'Looks Like a Tax': A Simple Guide to Today's Historic Supreme Court Ruling

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We've given you today's blockbuster decision in one paragraph and 193 pages. Here's your Goldilocks analysis -- a straightforward explanation of why the law survived.

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Halfway down the second page of the Supreme Court's decision on National Federation of Independent Business et al v. Sebelius, Secretary of Health and Human Services -- a.k.a.: the case to decide the fate of health care reform -- there is a very important sentence:

"CHIEF JUSTICE ROBERTS concluded in Part III-A that the individual mandate is not a valid exercise of Congress's power under the Commerce Clause and the Necessary and Proper Clause."

With that, the Chief Justice of the Supreme Court dashed to pieces the administration's main argument for the individual mandate -- that it was protected under the Constitution's power to regulate business. But the ruling didn't end there. Halfway down the third page of the decision, there is an even more important sentence:

"CHIEF JUSTICE ROBERTS concluded that the individual mandate must be construed as imposing a tax on those who do not have health insurance."

And so, this is the way health care reform survives. Not as a mandate. But as a tax.

***

In the end, four justices voted to strike down the entire health care law. Four justices deemed it appropriate under the commerce clause. And, in the middle, Chief Justice John Roberts concluded that the entire health care law could live because the mandate in question can be legally justified under Congress's power to tax.

Here is his argument, simple as I can make it.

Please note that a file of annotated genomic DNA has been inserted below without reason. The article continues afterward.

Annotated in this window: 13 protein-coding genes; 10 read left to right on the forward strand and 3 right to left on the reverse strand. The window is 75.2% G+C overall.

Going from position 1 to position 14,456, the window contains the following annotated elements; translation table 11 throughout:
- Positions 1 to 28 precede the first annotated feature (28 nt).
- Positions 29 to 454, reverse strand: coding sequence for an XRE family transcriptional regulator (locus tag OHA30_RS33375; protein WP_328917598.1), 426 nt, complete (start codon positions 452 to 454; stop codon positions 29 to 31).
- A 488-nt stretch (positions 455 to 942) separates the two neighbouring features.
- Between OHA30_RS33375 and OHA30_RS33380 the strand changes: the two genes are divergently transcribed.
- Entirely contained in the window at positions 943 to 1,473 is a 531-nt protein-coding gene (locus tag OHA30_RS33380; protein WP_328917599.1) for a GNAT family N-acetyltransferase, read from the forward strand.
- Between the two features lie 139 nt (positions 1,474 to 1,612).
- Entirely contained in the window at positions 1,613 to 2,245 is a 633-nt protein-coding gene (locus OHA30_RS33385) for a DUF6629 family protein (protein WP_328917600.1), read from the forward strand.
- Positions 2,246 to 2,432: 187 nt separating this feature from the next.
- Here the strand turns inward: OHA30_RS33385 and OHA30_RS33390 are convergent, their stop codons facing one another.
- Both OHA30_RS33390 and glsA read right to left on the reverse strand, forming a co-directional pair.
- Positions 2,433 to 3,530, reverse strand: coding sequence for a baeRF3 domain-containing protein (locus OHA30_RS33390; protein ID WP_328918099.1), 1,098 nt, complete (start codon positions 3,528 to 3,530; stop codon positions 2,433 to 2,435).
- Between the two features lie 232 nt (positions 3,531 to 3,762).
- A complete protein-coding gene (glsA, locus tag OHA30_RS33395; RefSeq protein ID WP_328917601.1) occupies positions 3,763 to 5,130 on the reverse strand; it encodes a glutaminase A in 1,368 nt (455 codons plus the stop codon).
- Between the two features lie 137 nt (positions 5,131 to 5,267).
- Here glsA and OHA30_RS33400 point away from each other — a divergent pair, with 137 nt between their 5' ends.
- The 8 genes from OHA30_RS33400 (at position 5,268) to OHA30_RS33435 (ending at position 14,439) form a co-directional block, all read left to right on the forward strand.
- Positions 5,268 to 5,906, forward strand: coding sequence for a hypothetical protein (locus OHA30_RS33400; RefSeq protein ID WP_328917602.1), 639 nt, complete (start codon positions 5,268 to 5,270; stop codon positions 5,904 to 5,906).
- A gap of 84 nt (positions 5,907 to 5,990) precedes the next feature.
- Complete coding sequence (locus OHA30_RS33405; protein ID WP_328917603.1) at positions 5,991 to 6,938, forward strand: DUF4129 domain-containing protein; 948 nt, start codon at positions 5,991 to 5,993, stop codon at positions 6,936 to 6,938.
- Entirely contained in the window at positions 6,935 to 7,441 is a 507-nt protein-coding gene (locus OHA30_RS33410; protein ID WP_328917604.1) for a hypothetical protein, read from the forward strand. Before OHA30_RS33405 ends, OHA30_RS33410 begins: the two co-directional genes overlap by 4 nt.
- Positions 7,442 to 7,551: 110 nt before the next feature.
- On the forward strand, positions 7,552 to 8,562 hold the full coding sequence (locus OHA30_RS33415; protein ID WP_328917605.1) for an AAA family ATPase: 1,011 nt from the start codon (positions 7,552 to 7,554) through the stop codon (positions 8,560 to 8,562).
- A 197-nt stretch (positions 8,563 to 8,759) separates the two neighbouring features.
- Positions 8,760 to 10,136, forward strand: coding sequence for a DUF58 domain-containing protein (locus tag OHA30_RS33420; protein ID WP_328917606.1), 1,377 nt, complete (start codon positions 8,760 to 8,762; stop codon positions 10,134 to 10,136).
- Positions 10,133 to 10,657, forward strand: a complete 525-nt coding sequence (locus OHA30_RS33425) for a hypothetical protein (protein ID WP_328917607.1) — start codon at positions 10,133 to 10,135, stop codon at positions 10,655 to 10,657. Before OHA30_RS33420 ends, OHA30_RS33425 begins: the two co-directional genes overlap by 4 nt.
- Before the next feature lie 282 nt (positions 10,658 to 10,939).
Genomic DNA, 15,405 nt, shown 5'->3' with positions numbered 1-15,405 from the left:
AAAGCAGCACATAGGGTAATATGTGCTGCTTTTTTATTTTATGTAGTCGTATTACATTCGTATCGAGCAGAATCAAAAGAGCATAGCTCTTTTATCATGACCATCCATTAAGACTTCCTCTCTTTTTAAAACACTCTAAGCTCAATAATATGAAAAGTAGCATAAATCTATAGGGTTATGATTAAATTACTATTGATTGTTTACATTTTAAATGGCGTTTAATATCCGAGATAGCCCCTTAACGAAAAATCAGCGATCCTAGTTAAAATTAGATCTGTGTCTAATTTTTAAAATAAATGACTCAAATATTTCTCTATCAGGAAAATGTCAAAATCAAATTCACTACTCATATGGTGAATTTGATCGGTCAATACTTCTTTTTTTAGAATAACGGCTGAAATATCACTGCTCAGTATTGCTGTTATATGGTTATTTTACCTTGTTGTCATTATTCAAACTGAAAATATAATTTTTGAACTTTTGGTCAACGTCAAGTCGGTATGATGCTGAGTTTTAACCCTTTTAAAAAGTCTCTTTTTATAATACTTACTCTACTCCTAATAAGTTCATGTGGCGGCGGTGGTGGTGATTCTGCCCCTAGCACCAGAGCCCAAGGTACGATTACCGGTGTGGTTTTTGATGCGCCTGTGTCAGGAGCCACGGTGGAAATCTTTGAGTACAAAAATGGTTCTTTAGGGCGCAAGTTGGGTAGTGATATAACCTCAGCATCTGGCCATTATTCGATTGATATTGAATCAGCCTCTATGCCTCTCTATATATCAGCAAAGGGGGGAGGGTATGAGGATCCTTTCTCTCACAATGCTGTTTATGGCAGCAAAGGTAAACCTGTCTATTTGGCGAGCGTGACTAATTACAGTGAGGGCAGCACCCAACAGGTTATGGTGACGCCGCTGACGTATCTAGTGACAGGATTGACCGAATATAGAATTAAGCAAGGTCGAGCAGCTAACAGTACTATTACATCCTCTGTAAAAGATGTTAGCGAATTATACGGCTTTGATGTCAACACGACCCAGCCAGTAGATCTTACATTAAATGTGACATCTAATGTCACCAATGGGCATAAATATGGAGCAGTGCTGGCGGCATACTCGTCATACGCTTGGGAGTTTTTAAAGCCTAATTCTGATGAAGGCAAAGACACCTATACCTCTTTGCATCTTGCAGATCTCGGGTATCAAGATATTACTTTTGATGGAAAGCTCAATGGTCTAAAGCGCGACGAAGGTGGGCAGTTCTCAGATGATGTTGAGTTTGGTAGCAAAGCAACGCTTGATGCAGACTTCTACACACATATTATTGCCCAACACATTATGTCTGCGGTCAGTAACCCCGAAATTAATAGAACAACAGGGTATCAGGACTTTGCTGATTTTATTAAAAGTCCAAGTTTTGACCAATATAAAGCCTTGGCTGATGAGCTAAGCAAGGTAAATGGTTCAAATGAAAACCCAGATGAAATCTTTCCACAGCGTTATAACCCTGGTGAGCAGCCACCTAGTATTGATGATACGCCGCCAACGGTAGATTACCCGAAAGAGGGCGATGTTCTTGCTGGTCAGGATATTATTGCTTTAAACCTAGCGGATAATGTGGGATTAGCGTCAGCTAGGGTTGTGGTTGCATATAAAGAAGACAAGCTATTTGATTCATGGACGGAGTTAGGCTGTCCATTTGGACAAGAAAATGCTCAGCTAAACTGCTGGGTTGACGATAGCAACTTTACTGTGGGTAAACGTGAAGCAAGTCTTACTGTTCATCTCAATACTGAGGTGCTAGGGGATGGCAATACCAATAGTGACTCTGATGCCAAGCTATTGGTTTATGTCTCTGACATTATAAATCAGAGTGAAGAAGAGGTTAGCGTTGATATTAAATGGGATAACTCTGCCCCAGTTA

The health care mandate forces individuals to purchase insurance. This puts it in the vicinity of the commerce clause, which regulates interstate activity. But not buying health care, Roberts wrote, is more like interstate inactivity. And Congress doesn't have the right to regulate us while we're not doing something.

Here's the Chief Justice explaining in fairly simple English why the mandate cannot survive under the Commerce Clause. The most important line is underlined by me:

Upholding the Affordable Care Act under the Commerce Clause would give Congress the same license to regulate what people do not do. The Framers knew the difference between doing something and doing nothing. They gave Congress the power to regulate commerce, not to compel it. Ignoring that distinction would undermine the principle that the Federal Government is a government of limited and enumerated powers.

After stiff-arming the commerce clause, Roberts turns to the power to tax. Recall that if somebody doesn't buy insurance, the health care law requires them to pay a penalty to the IRS. On the one hand, President Obama has said repeatedly that the mandate is not a tax. On the other hand, just because the president doesn't call something a tax doesn't mean it's not protected under the congressional power to tax.